Final countdown

31 Dec

The year has come to an end and it’s time to reflect. Last years overly hyped fear of Dec 21 was brought on from all media angles, but we hope that motivated some of us to move further along in their career or chosen path further than they normally would.


New Years Eve festivities and countdown traditions vary from different parts of the country. Way, way back in the days of old (the 80s) wed listen to the radio, assuming they had the most accurate time keeping devices somehow?

What about Dick Clarks Rockin New Years Eve? That’s a true long-standing American tradition, since the early 70s thats now been passed along to Ryan Seacrest. Not that we have anything against Ryan Seacrest, but he gets enough air time as it is #JustSayin

Never having bought into superstitions, my family would indulge in every superstition we ever heard of during new years eve. There was one about making sure you wear red underwear to take in the New Year, so you’d be lucky in love. Leaving your luggage by the door during the final hour was also supposed to make the coming year one where you traveled more. Looking back, I was the only one in my family that actually did this and as it turned out years later, Id be traveling the touring the country for a few years in different bands and in a bit of irony, I constantly leave my luggage by the entrance when getting back from the road. So who knows if those childhood NYE rituals paid off?


Another one that sticks out is eating 12 grapes, during the final 12 second countdown. So there wed all be, shoving grapes in our mouths as fast as possible, laughing at each other with juices dripping down our chins and over our nice evening wear. But by far the best known NYE celebration is the ball dropping in New York. We’ve all watched it at one point or another and wondered how much fun the people down there are having. Mostly texting and Facetime or Skype is whats happening. Social Media has allowed those lucky enough to be there, to reach out and share those experiences with us that are celebrating in different parts of the country. Instagram is gonna go nuts! But how is a giant, light filled ball related to the end of a calendar year? The use of a dropping ball to mark time dates to approximately 1833, when the British Royal Observatory (visible to all ships in the harbor) would drop a lighted ball every day at 1:00 PM. This would allow Captains to synchronize their timepieces. The Times Square ball drop began in 1907, when the use of fireworks within the city of New York was banned. The dropping of the ball also symbolizes the dropping of the sun down to the end of the southern cross of the zodiac, better known as the beginning of the Winter Solstice.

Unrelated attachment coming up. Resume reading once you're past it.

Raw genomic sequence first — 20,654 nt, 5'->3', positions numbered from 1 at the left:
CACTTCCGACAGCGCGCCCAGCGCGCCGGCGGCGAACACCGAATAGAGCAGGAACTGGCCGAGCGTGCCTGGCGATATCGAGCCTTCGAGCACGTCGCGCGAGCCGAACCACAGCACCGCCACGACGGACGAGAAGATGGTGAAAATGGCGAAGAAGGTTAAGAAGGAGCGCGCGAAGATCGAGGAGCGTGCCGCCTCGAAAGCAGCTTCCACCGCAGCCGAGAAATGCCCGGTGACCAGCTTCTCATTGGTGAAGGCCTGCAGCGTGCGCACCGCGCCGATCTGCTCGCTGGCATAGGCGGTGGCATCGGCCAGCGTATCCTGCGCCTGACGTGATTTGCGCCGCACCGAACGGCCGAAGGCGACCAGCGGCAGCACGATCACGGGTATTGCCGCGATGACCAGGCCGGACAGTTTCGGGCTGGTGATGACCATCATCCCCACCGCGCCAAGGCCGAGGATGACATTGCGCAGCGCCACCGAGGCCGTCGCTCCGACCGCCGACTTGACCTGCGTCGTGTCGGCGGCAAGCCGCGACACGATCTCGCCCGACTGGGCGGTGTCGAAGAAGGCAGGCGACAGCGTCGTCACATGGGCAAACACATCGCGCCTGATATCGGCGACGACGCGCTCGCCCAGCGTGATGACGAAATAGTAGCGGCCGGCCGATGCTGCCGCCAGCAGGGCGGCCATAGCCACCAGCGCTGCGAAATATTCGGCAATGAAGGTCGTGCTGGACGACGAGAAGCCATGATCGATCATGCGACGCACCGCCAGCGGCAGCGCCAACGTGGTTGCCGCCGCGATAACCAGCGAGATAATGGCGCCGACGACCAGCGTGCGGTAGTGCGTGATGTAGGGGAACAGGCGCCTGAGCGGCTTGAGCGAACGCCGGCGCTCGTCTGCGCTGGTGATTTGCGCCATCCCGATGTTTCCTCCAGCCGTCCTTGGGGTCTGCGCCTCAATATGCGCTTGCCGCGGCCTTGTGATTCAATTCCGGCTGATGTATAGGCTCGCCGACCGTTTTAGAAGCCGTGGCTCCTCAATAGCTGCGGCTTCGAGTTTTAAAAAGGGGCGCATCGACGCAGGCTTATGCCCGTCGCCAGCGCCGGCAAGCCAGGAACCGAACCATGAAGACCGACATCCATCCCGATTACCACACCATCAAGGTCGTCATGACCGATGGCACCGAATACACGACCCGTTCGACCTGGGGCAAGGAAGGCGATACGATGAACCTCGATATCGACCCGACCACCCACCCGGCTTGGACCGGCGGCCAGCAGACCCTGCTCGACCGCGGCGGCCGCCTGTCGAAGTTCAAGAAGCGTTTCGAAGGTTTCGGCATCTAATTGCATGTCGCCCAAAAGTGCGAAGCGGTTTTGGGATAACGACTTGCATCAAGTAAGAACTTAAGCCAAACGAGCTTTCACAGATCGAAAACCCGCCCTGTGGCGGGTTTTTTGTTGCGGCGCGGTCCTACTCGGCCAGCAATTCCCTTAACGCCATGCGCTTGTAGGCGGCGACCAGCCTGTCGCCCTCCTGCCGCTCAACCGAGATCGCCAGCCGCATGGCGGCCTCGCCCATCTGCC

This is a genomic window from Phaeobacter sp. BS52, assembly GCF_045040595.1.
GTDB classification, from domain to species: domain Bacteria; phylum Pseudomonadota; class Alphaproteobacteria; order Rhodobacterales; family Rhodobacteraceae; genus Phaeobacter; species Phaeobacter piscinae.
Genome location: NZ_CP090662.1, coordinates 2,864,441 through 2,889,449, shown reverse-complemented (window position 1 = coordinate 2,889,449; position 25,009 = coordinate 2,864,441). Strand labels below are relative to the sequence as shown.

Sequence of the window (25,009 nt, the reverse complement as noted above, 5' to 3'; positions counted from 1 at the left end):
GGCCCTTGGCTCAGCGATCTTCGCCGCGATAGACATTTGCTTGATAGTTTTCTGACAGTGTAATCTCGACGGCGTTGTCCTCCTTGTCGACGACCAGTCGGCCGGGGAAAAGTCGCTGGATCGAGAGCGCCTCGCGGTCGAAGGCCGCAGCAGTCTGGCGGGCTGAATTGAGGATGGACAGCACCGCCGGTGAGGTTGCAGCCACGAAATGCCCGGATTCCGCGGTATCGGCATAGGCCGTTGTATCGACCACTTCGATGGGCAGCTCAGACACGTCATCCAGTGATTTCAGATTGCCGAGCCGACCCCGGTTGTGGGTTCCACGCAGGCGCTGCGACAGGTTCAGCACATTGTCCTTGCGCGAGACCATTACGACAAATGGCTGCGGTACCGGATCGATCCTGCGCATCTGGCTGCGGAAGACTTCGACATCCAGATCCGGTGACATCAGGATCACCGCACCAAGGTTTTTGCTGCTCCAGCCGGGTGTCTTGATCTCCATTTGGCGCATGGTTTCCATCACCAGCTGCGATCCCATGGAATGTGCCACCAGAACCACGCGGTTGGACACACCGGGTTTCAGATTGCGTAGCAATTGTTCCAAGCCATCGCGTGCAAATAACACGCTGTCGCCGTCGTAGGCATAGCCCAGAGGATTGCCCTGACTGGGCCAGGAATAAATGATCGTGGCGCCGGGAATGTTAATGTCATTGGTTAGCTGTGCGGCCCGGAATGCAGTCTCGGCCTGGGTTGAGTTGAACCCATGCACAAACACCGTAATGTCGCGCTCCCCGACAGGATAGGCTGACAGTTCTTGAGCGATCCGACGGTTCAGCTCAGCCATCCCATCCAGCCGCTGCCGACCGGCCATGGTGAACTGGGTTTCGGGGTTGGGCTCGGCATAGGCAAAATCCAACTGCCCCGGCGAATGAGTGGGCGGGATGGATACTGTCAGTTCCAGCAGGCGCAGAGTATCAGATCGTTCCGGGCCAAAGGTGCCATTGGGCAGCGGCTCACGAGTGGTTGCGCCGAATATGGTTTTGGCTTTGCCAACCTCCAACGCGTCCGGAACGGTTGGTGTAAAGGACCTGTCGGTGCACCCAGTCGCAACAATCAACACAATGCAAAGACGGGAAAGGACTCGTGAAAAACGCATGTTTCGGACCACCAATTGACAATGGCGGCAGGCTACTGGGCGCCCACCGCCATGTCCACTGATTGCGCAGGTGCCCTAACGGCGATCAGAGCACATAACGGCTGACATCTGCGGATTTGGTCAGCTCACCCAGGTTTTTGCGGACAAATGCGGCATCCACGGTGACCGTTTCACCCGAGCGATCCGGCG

All of us at WeShareMedia will be partaking in some sort of combination of these festivities with our loved ones. Share these joyous moments with us and use these wonderful social media outlets to take a sneak peek at what others are doing around the globe. Start a Google+ hangout or upload lots of videos to your Facebook. Remember to have a designated driver or taxi company phone number saved/app in your phone. Keep your pets nearby as the loud noises will frighten them and tell us what superstitions you’ll be playing into or even making some up of your own. May the coming year continue to be fruitful in any of your ventures. Lets keep the positive vibes moving and multiplying. Have the happiest New Year!


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